In the early hours of 18 July 2009 our second child Tate entered the world. My husband, Jason and I felt complete. It was already a special day, as it was Tate’s older sister Sienna’s second birthday, a very special bond they will share forever.

Tate was such a beautiful, happy baby. He had the ‘old soul’ look about him and seemed so content. Around four months of age we noticed Tate wasn’t gaining a lot of weight and fussed a lot at feeding times. I didn’t really think much of it, changed his formula and that seemed to fix the problem.

Image of Tate

At a check up, our paediatrician felt Tate was very ‘floppy’. He was also concerned about Tate’s weight gain or lack thereof. He also thought he noticed whilst examining Tate, that his eyes were rolling back, as though he was having little fits. This was crazy I thought! I didn’t think there was anything like that wrong with our little guy, but to be on the safe side he referred us to a neurologist. After his examinations he also felt there was more going on and Tate then had an EEG. The results came back as ‘no seizure activity’ and that was a little bump in the road…or so we thought.

Tate then continued to gain weight and started crawling, providing us with so much joy and happiness. He simply adored his sister and she was the source of his entertainment.

18 July came around again and we celebrated Tate’s first birthday and Sienna’s third birthday. It was a fabulous day. One that we went overboard with but I don’t regret a bit of it now, knowing that it would be the only birthday party we would give Tate.

He now was so close to walking, pushing his Tonkas around everywhere and cruising around the furniture. You would have never known that Tate struggled to put ON weight – he was easily a two bowl of pasta boy at dinner time and simply loved his food.

On 2 November 2010, our lives changed. Tate had had an ordinary day, big dinner and a splash in the bath with his sister. Once we put him to bed, we noticed he was making strange noises, not crying or upset just odd. After going into his room and getting him up, Jason noticed his head was off to the side and his little hand was rubbing his chest. Something was wrong…

We had never seen anything like this, was he fitting? What did that look like? We rushed him to our local hospital. He was now having seizures down the left hand side of his body. We were told they would try to stop the seizures there, if not he would need stronger medication which would require him to be intubated as it affects the breathing. The next few hours were a blur…healthy child one minute, next minute seizing, being intubated and now rushed in an ambulance to PMH into the ICU unit… WHAT WAS GOING ON!!!

After forty eight hours and a truck load of medication the seizures were under control, now our questions began. Why has this happened to our little boy? The answer…. We simply don’t know, we are doing every test under the sun and they are all coming back clear, we are hoping it’s just a nasty infection and this is how his body was fighting it…Tate had MRIs, CT scans, lumbar punctures, EEGs and numerous bloods taken.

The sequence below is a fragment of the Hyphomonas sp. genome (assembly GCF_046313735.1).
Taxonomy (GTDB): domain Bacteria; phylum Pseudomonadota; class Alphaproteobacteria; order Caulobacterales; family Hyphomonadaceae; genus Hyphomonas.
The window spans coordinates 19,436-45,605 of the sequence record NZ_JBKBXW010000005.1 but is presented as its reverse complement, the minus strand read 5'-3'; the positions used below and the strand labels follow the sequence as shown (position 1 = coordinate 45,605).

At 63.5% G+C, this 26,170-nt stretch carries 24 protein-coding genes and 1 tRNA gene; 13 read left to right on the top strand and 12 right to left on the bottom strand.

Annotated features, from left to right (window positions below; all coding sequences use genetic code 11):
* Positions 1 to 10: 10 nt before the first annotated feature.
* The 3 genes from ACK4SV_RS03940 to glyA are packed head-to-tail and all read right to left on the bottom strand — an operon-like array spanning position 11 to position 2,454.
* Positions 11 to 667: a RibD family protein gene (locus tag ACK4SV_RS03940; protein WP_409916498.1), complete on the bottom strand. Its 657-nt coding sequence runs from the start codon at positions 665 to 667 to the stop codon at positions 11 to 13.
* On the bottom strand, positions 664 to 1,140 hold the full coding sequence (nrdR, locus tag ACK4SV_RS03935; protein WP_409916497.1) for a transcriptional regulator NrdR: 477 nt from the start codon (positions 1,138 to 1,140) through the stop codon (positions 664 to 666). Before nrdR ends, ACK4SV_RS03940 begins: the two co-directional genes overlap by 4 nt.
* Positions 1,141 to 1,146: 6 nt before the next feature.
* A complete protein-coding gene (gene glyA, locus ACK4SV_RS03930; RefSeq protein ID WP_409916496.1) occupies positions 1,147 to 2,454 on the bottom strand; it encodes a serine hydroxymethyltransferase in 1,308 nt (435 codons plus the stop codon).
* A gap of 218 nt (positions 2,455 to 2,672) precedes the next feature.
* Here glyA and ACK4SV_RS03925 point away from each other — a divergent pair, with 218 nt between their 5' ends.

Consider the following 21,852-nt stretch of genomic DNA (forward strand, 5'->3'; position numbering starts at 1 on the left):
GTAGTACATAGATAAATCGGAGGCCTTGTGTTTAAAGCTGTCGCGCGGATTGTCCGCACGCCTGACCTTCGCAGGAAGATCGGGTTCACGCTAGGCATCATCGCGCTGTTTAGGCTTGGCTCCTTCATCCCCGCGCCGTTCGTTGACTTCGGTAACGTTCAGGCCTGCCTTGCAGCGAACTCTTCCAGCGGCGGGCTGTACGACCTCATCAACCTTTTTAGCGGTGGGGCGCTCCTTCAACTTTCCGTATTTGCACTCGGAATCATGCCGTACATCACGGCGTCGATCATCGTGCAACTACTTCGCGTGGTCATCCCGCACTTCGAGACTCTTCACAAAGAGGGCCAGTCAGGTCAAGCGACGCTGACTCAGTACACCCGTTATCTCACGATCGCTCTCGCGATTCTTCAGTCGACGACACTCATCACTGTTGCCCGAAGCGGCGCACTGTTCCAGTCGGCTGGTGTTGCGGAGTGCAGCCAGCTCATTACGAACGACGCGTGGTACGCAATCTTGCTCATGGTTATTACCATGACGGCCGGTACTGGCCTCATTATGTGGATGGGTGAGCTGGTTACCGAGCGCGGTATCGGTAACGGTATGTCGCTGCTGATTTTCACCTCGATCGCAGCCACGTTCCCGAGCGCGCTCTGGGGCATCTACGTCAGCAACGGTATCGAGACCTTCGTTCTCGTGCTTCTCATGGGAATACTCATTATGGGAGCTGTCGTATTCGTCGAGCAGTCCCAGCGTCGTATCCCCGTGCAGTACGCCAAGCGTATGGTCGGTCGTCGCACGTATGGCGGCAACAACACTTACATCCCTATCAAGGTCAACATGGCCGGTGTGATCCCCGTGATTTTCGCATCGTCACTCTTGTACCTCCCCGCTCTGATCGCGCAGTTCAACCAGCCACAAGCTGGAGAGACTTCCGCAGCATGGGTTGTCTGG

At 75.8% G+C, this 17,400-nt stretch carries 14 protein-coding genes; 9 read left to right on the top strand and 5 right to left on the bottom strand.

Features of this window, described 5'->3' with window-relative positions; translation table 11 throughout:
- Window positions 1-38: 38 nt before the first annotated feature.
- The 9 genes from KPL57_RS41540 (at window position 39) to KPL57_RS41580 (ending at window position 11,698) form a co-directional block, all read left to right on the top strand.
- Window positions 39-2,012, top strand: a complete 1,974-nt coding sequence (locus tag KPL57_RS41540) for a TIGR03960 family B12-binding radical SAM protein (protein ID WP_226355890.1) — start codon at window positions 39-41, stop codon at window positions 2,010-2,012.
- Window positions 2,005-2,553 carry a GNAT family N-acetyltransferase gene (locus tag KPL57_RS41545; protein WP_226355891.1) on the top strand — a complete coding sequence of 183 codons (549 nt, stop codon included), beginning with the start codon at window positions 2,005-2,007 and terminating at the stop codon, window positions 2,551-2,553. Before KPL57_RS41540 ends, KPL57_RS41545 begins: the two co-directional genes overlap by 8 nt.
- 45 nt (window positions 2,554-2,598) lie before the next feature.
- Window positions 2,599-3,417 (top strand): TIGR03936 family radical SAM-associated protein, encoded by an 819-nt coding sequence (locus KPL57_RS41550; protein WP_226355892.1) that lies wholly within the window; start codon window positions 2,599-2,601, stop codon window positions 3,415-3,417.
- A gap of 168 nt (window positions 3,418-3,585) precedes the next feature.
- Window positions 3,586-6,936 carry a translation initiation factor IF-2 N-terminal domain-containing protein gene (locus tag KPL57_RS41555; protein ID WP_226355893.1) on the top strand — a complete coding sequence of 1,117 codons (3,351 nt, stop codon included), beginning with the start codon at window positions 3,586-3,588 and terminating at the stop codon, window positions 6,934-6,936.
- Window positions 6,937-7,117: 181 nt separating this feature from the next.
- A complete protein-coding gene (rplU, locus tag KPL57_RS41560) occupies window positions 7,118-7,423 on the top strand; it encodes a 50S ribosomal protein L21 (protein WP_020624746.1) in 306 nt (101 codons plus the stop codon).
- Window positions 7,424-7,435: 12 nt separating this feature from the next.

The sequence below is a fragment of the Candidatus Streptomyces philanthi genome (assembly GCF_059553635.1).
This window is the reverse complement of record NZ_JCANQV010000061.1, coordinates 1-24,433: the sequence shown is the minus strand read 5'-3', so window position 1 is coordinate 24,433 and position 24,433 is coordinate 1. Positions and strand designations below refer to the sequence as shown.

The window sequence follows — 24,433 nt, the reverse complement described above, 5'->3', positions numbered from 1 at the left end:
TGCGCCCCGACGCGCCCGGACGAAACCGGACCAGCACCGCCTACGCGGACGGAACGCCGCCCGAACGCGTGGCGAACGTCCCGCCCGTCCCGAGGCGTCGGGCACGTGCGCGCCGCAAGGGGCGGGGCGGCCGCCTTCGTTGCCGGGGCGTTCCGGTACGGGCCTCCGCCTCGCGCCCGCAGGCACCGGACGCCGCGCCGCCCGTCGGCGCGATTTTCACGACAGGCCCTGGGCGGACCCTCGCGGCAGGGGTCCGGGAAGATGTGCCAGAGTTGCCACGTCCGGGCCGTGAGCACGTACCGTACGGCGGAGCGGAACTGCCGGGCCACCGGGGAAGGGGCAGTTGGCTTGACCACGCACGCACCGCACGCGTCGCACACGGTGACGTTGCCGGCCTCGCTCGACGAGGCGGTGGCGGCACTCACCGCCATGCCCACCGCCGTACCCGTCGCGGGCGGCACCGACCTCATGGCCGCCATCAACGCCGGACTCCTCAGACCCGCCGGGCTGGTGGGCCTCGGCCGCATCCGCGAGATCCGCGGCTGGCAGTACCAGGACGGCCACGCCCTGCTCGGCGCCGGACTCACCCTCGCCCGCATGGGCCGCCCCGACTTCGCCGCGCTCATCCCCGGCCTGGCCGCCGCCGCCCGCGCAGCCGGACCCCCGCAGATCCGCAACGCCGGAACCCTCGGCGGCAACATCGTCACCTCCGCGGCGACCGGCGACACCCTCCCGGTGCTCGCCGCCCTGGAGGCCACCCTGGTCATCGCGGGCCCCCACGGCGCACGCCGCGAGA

After a week in ICU he was stable enough and we were transferred to the ward, still without a diagnosis. Our once smiley, happy and babbling boy now had no head control, no muscle tone, struggled to open his eyes or say anything and was being fed through a nasal gastric tube.

The day we were waiting for but also dreading had come. Three weeks after this nightmare began we had some answers. We were informed that in ICU Tate had some bloods taken to test his POLG gene. He had come back with two mutations, one that is commonly seen in a mitochondrial disease called Alpers’. The second mutation had not been seen by anyone before, but was very similar to another mutation that is also seen in Alpers’ disease.

So Tate was diagnosed with Alpers’ disease, with no liver involvement.
So many words in the previous sentence we had never heard of, let alone understood. The next few weeks were just about trying to get information to educate ourselves about our son’s very rare, yet brutally fatal disease. At this point I had found out that – 80 per cent of children with Alpers’ don’t see past a year of their diagnosis and the rest may live till three years of age, and no more than their first decade of life.

I also learnt that it was a positive thing that Tate didn’t have any liver failure yet, as once the liver is involved, it generally means you are in the last stages of this devastating disease.

After seven LONG weeks we were finally discharged just in time for Christmas, although Tate really hadn’t made any improvement. I was educated in doing his meds and feeds, so why stay in hospital?!!

Long story short, Tate ended up back in hospital on 20 January 2011. With the symptoms he was showing there was now concern that his liver was being affected. The tests were done and he was in the early stages of liver failure. I cannot express the actual feeling of our hearts breaking at this point, we didn’t know how long we had and there was nothing we could do for our little boy. Making sure he was comfortable and pain free was my only priority.

With knowing Tate’s fate, but not knowing when, we decided to take him home on 2February. We spent two lovely family days at home, just snuggling and being together. Sadly, Tate passed away, very peacefully in our arms on 5 February 2011. Just three months and threedays after being struck by this disease.

We feel so robbed of our time with our little boy, 18 months on this earth is not long enough. As a family we are still grieving but are determined to help others with mitochondrial disease and to promote awareness and knowledge, so no family has to go through what we have. The loss of a child, brother or sister…it’s just not fair.

Marika and Jason Glover

February 2011